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Wish to better capture and sustain your audience attention in content marketing? Start by telling a story!
Make it one that is relevant and compelling to your target customers while addressing their specific pain point.
As a long-time digital marketer, I’ve often wondered how we can marry the worlds of content marketing strategy with brand storytelling.
Thanks to the book Brand, Meet Story: How to Create Engaging Content to Win Business and Influence Your Audience by Heather Pemberton Levy, I learned a revolutionary new way to craft customer-focused content.
In this article, you’ll learn…
- Why traditional brand marketing no longer works
- How you should flip your content to be audience-centric using the Story First technique
- Where stories can be found
- How to identify story moments in your content marketing
How Traditional Marketing Works
Traditional marketing starts by describing how your product or service brand helps your customer.
In content marketing, this may include articles, landing pages, emails, white papers, eBooks, catalogues, and social media posts which covers your product benefits, facts, features and functions.
Next, you have the Big Idea. This could be a description of your company’s brand, goals and values. What made your brand so special? What is its Unique Selling Proposition (USP)?
This is followed by additional details of your product or service—specifications, dimensions, use cases, processes, warranties, and other details. Towards the end, you may append case studies or examples to show how your product or service works.
This would look like a pyramid, as shown by the diagram below:
Courtesy of Story Comes First
Limitations of Traditional Marketing
Sadly, the brand-focused marketing approach no longer works—particularly so in a digital-first world.
Faced with a barrage of content on their smartphones and laptops, consumers only pay attention to content that meet their needs.
This tends to fall into the any of the five Es:
- Educational: Content that teaches them how to be better at what they do, or how they live
- Entertaining: Content that helps them to relax and have fun
- Escapist: Content that helps them to momentary disappear from everyday stresses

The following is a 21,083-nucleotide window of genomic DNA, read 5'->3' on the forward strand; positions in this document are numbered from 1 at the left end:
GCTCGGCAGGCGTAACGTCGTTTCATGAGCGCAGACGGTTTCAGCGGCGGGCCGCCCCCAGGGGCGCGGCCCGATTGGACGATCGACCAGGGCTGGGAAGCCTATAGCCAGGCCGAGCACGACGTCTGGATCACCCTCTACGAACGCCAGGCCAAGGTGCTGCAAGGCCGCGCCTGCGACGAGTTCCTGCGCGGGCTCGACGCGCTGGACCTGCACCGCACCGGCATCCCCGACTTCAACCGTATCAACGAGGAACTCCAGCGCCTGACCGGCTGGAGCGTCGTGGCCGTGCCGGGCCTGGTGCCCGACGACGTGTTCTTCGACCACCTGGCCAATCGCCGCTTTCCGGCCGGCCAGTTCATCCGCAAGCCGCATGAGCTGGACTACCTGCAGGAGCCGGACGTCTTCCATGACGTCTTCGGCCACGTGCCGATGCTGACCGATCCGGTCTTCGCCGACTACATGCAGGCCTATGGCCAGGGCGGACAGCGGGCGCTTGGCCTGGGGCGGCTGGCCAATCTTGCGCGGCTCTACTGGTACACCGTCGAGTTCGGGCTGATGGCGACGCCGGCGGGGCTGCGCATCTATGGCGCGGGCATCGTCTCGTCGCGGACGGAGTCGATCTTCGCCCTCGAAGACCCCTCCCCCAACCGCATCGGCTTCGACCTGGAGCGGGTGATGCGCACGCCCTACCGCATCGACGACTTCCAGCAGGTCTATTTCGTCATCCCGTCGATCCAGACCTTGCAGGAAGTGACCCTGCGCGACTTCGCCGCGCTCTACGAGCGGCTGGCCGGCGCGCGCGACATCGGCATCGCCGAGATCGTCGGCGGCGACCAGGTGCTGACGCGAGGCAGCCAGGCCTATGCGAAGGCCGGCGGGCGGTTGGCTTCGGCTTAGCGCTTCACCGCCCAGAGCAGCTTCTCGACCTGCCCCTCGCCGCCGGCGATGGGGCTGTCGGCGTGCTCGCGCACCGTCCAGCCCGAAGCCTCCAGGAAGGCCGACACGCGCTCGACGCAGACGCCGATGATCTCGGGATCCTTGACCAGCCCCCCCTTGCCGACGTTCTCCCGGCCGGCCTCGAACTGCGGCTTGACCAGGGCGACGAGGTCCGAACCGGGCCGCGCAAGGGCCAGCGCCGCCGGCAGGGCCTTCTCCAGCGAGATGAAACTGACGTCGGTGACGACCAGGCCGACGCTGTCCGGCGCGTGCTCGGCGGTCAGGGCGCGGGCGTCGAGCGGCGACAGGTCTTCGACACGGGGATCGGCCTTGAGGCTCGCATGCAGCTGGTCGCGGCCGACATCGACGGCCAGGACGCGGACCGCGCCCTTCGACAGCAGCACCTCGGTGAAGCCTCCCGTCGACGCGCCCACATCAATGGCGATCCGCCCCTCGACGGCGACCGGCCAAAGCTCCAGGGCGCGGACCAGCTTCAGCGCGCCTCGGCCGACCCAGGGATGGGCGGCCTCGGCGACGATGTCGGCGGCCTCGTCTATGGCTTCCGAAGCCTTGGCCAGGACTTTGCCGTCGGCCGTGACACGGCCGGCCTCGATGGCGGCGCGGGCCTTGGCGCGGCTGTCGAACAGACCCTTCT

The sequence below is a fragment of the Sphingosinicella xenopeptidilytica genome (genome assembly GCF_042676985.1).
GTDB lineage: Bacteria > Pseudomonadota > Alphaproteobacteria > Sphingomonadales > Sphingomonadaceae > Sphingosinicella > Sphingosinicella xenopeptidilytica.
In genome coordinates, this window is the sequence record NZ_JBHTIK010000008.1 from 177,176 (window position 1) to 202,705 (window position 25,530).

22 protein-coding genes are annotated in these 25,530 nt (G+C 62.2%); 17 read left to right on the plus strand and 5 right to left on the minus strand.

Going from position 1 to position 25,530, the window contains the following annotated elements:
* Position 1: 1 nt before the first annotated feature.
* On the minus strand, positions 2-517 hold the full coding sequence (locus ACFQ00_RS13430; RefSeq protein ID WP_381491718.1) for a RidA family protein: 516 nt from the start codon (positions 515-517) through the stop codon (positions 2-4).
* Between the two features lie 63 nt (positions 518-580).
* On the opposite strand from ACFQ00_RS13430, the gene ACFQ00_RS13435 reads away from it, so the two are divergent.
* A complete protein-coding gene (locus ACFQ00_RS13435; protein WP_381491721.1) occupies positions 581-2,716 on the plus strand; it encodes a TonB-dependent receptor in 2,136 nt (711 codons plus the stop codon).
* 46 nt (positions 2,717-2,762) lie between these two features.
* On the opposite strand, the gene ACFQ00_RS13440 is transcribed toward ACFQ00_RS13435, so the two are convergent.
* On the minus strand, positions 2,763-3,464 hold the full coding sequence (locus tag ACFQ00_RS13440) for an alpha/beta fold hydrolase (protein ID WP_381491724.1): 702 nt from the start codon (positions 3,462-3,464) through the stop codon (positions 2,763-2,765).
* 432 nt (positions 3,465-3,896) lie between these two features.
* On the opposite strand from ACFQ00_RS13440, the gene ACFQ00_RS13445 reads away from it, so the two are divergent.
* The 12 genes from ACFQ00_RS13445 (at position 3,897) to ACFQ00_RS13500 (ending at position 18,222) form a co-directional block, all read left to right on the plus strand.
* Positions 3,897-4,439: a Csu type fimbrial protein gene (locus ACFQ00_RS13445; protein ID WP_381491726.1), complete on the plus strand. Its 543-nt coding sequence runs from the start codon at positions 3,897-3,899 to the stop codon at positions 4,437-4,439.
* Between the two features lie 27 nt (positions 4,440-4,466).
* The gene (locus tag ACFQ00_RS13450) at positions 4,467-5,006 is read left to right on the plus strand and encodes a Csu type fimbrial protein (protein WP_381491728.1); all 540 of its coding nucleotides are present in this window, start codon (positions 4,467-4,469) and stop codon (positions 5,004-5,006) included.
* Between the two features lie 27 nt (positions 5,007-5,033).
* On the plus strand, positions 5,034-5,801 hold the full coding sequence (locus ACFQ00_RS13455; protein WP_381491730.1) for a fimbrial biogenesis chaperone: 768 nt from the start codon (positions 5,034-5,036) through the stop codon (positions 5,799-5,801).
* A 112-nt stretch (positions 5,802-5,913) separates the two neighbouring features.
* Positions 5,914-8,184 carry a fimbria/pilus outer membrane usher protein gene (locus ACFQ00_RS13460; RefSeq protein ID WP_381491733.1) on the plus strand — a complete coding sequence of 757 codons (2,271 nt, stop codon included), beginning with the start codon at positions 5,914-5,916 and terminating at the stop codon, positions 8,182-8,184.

- Empathetic: Content that they can connect with, often in the form of stories
- Empowering: Content that makes them feel better about themselves, or which helps to elevate their status
Given this context, self-serving brand-first content often fails to attract attention. Consumers and corporates view them as “product literature” or ads where the only goal is to make money.
Flipping the Pyramid — The Story Comes First Method
Enter the Story Comes First method by Heather Pemberton Levy.
How this works is by starting your entire narrative with The Moment. This is the unique context of product or service use, told in a storytelling fashion.
According to Pemberton Levy, it is “essential to engage your audience by describing what matters to them. Instead of starting with your brand’s message, create a moment that highlights your customer’s challenge or goal. Better yet, use your own personal story to connect with your audience’s struggle or goal.”
Rather than begin with how your product or service works (boring!), you should start by describing that (emotion-filled) moment with your target audience as the protagonist in the story.
Have a look at the infographic below depicting how the reverse pyramid of the Story Comes First method works:
Courtesy of Story Comes First
How the Story First Method Works
Let us step through this framework to see how it works. I’ll include an example so that it’ll be easier to visualise and apply this.
#1 The Moment
Begin by describing the person—either yourself or your target audience as the protagonist—and narrate the exact time, place and event of the story. You should include their struggle and challenges, goal, as well as how they’d use your product or service.
“Tom, we need to talk. Your cash-flow has hit negative for 4 months in a row. At this rate, we’ll be bankrupt in a month.” The news from his accountant hit Tom hard. That was when he decided to turn to us for help in pivoting his business model.
#2 Audience Need
Next, you should describe your target audience’s goals, challenges and needs that relate to the moment. Make it as detailed, vivid and realistic as possible.